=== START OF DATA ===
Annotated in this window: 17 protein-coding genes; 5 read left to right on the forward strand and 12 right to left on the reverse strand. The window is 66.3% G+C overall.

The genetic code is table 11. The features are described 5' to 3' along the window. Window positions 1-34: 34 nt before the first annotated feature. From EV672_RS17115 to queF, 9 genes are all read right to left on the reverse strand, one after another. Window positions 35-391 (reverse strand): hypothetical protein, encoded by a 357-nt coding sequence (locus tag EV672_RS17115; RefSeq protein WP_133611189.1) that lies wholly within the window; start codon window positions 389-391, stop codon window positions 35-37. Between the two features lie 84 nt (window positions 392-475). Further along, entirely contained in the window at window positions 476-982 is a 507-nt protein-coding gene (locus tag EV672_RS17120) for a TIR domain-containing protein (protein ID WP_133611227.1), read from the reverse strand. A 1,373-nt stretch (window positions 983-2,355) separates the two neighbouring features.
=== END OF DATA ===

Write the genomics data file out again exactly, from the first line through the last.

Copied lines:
Annotated in this window: 17 protein-coding genes; 5 read left to right on the forward strand and 12 right to left on the reverse strand. The window is 66.3% G+C overall.

The genetic code is table 11. The features are described 5' to 3' along the window. Window positions 1-34: 34 nt before the first annotated feature. From EV672_RS17115 to queF, 9 genes are all read right to left on the reverse strand, one after another. Window positions 35-391 (reverse strand): hypothetical protein, encoded by a 357-nt coding sequence (locus tag EV672_RS17115; RefSeq protein WP_133611189.1) that lies wholly within the window; start codon window positions 389-391, stop codon window positions 35-37. Between the two features lie 84 nt (window positions 392-475). Further along, entirely contained in the window at window positions 476-982 is a 507-nt protein-coding gene (locus tag EV672_RS17120) for a TIR domain-containing protein (protein ID WP_133611227.1), read from the reverse strand. A 1,373-nt stretch (window positions 983-2,355) separates the two neighbouring features.